Degree Type


Date of Award


Degree Name

Doctor of Philosophy


Animal Ecology


In 1980-1985, I documented the responses of nongame birds to a prescribed fire in an Idaho sagebrush (Artemisia spp.) community, and I tested the hypothesis that territory shifts by sage sparrows (Amphispiza belli) represented adaptive adjustments in site use. The burn was incomplete (45%) but altered major components of the vegetation. Burned plots supported 1 more bird species than controls, and although total bird densities declined the year after fire, they were greater on burned plots than on controls by the fourth postburn year. Sage sparrow numbers were unaffected by fire; Brewer's sparrow (Spizella breweri) numbers declined in the 2 breeding seasons immediately after fire but increased dramatically thereafter. Sage thrashers (Oreoscoptes montanus) showed no response to fire; horned larks (Eremophila alpestris) and vesper sparrows (Pooecetes gramineus) colonized burned areas. Return rate of male sage sparrows was somewhat reduced 2 years after fire, nest survival probability was greater on burned plots than on controls the first year after fire, and nestling growth rate increased the first year postburn. Sage sparrow mating success, clutch size, and fledgling production were not influenced by fire. Brewer's sparrow return rate, mating success, clutch size, nest survival probability, fledgling production, and nestling growth were unaffected by fire. Burning altered nest-site characteristics of both sparrows;I predicted that territory shifts by sage sparrows should (1) result in changes in territory characteristics, (2) be influenced by previous reproductive success and result in greater success, and (3) decline in magnitude for individual males over time. Habitat features of territories changed little as a result of shifts, and were unrelated to reproductive success. Territory size increased after shifts, and was positively related to reproductive success. The magnitude of territory shifts was negatively correlated with preshift fledgling success, and after shifts, males experienced greater reproductive success than before. Successive territory shifts by individual males became progressively smaller. Thus, territory shifting by sage sparrows seems to be adaptive behavior aimed primarily at increasing territory size.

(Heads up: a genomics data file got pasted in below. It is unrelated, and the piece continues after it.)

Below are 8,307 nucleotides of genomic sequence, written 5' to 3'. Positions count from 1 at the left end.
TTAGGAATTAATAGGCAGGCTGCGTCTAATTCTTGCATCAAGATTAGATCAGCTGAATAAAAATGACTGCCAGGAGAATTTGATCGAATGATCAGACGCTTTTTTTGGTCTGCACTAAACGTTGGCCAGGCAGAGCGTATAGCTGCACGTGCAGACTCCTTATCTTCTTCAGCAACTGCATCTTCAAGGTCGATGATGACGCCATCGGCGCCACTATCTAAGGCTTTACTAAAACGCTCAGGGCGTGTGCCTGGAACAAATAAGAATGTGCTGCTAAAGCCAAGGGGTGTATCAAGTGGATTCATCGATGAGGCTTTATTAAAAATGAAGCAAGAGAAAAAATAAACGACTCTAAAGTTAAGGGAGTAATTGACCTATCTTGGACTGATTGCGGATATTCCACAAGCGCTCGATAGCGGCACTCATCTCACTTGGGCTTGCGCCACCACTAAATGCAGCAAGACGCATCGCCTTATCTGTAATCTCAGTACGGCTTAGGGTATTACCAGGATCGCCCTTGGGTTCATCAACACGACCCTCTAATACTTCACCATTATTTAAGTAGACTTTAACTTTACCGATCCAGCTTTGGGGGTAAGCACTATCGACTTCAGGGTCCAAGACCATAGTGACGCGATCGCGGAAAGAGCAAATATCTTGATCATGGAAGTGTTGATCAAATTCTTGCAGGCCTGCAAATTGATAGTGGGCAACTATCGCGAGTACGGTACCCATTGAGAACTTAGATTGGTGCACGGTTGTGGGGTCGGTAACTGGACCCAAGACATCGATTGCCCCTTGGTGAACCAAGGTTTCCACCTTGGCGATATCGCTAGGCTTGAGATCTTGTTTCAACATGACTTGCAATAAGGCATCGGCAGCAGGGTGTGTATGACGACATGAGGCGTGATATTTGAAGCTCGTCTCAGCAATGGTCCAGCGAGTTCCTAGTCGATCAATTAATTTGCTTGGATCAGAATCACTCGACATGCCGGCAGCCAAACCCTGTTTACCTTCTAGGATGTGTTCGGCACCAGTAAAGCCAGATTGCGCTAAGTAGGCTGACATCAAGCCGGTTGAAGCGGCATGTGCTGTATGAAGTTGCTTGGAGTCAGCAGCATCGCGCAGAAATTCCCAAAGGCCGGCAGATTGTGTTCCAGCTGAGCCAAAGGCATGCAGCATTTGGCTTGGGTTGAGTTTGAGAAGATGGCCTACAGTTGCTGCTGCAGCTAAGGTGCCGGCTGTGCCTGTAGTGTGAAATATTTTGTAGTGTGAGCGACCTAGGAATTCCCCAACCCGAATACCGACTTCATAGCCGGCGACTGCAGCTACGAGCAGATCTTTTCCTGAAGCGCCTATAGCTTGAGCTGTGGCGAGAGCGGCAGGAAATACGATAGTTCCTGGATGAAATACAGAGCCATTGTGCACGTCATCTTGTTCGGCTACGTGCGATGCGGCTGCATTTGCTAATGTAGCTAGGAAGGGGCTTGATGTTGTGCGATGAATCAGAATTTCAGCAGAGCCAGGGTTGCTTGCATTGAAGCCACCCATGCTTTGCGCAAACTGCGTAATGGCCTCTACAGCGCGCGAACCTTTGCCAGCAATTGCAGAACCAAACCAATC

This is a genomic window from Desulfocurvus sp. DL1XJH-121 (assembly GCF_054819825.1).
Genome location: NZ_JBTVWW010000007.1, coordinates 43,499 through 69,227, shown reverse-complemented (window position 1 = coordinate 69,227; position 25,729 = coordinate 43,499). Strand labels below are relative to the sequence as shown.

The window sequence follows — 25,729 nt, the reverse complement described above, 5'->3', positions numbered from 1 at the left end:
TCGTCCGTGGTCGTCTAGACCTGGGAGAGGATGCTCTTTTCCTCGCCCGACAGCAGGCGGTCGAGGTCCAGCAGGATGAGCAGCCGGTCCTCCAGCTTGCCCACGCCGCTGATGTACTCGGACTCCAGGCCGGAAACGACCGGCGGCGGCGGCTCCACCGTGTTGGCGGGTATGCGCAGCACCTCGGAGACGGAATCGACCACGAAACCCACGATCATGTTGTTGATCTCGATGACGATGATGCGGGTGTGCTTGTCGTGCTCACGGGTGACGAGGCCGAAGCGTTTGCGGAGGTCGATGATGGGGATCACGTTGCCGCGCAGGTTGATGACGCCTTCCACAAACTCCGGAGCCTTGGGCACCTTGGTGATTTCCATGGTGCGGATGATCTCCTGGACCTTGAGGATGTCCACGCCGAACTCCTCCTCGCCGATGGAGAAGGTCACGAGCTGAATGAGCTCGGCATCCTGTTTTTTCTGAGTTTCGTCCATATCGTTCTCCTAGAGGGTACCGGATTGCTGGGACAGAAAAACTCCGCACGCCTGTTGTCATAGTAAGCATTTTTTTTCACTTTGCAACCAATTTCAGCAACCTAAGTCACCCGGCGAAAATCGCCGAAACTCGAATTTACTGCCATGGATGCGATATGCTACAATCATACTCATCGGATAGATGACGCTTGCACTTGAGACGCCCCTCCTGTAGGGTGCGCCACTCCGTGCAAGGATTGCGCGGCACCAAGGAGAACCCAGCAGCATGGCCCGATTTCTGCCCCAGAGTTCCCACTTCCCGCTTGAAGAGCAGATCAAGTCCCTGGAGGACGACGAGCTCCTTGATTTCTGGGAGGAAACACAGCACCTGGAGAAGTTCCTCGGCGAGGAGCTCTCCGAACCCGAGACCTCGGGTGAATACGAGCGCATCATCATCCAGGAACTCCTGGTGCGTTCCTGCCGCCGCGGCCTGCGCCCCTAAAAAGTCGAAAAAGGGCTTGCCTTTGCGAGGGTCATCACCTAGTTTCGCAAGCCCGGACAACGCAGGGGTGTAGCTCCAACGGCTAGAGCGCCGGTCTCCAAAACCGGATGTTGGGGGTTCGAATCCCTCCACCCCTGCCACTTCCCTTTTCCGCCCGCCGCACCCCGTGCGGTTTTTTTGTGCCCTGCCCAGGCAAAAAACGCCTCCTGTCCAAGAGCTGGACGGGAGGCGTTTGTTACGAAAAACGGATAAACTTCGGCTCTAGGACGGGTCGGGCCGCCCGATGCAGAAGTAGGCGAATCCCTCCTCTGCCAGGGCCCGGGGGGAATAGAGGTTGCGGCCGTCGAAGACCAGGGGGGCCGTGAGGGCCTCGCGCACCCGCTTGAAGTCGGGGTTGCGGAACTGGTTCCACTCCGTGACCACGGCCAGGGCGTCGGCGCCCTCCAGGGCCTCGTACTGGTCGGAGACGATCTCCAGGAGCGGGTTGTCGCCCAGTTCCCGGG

Digital Repository @ Iowa State University,

Copyright Owner

Kenneth Lee Petersen



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100 pages